The period of reform, which lasted about five years until just after Putin formally retook power as Russia’s president in May 2012, also saw Russia’s ground forces start to reorganize into the battalion tactical groups of up to 4,500 soldiers that arrayed themselves on Ukraine’s border over the past two years, in an effort to reduce layers of management and downsize. In all, the Russian military cut down from 1,890 to 172 large units, according to a U.S. Army study conducted in 2016.

The 2009 reforms also led the Russian defense ministry to dismiss 60,000 junior officers from active service in a cost-cutting measure, giving them the option to rejoin the military on a reserve status as contract troops, with contract warrant officers, sergeants, and soldiers reaching 300,000 people by 2015. But Russia never finished delivering on a reserve system large enough for mass mobilization as it fought smaller conflicts in countries such as Syria where the Kremlin could flex its advanced capabilities and train generations of officers—many of whom are now fighting in Ukraine—but where conscripts weren’t needed.

“They were very thin,” said one former U.S. official who spoke on the condition of anonymity. “The Russians have always had a major manpower problem. They don’t have enough people on it. So I think the Ukrainians saw an opportunity.”

That challenge has also been compounded by Russia’s longstanding practice of replacing depleted units wholesale, not individual troops as Western armies do. Russia’s elite 1st Guards Tank Army, one of the units the Kremlin would rely on in a potential war against NATO’s front line, unable to field replacements, was left incomplete and was forced to flee from a Ukrainian drive on Kharkiv in mid-September. In some cases, manpower shortages are leaving officers as junior as first lieutenants, who should be commanding platoons, commanding formations as large as a battalion, experts said.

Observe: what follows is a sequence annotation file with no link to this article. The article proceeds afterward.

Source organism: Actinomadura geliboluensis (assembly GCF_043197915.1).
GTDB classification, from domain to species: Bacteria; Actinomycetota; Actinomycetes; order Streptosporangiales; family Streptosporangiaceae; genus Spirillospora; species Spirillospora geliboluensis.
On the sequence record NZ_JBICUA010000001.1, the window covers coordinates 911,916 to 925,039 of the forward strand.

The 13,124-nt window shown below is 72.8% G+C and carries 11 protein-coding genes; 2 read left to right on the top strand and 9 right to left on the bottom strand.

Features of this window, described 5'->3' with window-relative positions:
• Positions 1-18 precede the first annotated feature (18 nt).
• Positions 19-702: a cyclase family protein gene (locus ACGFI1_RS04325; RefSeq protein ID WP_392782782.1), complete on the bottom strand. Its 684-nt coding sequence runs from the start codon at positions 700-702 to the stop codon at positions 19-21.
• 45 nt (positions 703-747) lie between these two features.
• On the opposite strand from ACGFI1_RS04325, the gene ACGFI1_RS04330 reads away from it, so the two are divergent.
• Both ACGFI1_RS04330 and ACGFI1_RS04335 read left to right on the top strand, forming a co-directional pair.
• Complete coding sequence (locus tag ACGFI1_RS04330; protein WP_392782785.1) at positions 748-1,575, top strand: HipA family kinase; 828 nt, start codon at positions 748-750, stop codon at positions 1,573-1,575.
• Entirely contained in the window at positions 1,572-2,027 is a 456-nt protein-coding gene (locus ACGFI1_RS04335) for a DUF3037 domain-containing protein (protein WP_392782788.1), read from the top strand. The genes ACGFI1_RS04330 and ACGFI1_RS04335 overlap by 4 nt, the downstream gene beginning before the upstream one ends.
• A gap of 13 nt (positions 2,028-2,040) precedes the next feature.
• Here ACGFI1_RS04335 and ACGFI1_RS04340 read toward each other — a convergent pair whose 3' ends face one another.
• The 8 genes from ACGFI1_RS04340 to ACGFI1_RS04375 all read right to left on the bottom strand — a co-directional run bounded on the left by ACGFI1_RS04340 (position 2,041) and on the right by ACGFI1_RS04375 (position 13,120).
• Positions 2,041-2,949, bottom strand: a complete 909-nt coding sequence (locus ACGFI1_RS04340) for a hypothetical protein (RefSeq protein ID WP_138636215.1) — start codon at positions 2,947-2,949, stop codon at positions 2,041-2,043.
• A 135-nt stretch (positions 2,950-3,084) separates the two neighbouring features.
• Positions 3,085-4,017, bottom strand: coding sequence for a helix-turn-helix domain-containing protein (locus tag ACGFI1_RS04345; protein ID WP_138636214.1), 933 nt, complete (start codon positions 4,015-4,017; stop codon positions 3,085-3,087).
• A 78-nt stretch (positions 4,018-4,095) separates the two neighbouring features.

And the Kremlin set a long-term goal of converting its maneuver units into battalion tactical groups, cutting the need for conscripts. With the Russian military already sending trainers forward and depleting the few training centers in the field, they are still forced to lean heavily on the limited numbers of elite troops that have been badly beaten up.

“If you’re going to do a really short operation, bring the people with the most experience and the best equipment to form units out of your peacetime formations that you can then employ on the battlefield,” said Jack Watling, a senior research fellow for land warfare at the Royal United Services Institute, a British think tank. “The theory is nice. In a warfighting situation, what you’re actually doing, is you are taking your most experienced troops, putting them in the first echelon so that if things go wrong, they are the ones that die.”